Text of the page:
And then there are others…well, let’s just say some women love the attention they get with their guns and that’s okay with me as long as they learn and can reasonably shoot. The media feeds the “fantasy figures.” When you see ads for firearms, or women’s groups with the perfect female always in the forefront it seems slanted, and I wonder what kind of message these females think they are carrying.
    Mostly, I just love shooting, with men, women, doesn’t matter to me. I hope women continue to empower themselves and eliminate that fear that most of us live with on a daily basis.

  5. The first sentence displays a mindset that tells me I can skip this article and be just fine with it.  -  “…where to start assigning blame…”

  6. To those Gun Murder statistics it would be quite reasonable to mention that US Citizens protect themselves from criminals around 8,000 times a day, or more than 2.5 MILLION times a year…
    That figure is equal to a little less than 1% of the US population…

    More often than not such encounters are brief… The criminal announces “this is a robbery” the Citizen says “I have a gun” and it’s over…  no shots fired.

    Even when a gun fight happens the Citizen usually wins…

    Criminals are handicapped by the fact that a felon can’t even pick up a gun without risking a five year federal sentence for “possession” of a firearm.  Developing skills in handing firearms in secret is difficult.

    Note too that felons, drug users, those dishonorably discharged from the military, adjudicated mentally ill, and even those convicted for domestic violence at the misdemeanor level CAN NOT PURCHASE A FIREARM from a licensed gun dealer at their shop, a “Gun Show” or on the street without committing a federal crime. 

    Individuals selling personally owned firearms may sell their weapons without a background check (in some states) but once again… selling to anyone who is a “prohibited person” is illegal, as is “dealing in firearms” (multiple sales) without the proper federal license.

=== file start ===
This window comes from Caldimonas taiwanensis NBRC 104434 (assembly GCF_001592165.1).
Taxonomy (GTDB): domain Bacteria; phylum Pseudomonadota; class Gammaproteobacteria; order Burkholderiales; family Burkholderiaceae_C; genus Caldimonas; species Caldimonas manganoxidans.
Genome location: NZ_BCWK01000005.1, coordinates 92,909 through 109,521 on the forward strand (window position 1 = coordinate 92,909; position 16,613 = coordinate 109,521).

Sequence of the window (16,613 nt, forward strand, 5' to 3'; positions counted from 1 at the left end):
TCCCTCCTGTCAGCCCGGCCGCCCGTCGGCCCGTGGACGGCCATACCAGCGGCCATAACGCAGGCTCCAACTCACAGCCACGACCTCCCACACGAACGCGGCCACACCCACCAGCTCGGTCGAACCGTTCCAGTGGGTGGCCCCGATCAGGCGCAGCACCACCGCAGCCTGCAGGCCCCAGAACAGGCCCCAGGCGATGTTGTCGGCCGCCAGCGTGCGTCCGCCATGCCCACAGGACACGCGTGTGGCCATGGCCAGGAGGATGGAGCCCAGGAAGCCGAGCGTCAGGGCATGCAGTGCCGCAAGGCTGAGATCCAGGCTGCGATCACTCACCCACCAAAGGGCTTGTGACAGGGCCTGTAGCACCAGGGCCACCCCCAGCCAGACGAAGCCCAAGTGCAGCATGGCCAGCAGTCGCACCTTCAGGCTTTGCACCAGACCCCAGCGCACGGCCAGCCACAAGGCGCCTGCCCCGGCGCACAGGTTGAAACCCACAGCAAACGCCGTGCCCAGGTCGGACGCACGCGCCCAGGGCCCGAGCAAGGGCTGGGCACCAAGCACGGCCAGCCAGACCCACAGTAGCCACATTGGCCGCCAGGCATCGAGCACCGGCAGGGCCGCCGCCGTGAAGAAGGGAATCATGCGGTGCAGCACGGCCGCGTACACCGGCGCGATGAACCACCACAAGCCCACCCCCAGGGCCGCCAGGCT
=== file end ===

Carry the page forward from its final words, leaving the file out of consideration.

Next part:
There is another category of purchase that is also illegal and might result in conspiracy and accessory charges.  Straw Purchases, when someone who is legally eligible to purchase a gun buys for another who is one of the prohibited persons… 

    Dealers in firearms maintain a log book of every weapon that passes through their hands, file application forms for every buyer, and note the results of each background check (or verification of CCW permit in some states) 

    Unfortunately the US Justice Department is somewhat lax on following up on denied purchases… despite the fact that they have a signed form as evidence of the attempt to obtain a weapon illegally… We’re working on that.

  7. My wife is a police detective, she straps a glock to her hip everyday, and drives around with an AR15 in her car. She has to qualify at the range every few months and out shoots most men in her department but then again, she is one in a million.. A gun is a tool, nothing more, and I fail to see the whole mystic about Guns and Women. Perhaps it’s hollywoods depiction on this subject. The women I know are strong confident and no nonsense types when the need arises, which in my opinion the world can use more of. Our teenage daughter will be packing a sub compact glock when she is legal to do so, until then she regularly goes to the shooting range. Get over the gun fears…enjoy life, but be vigilant.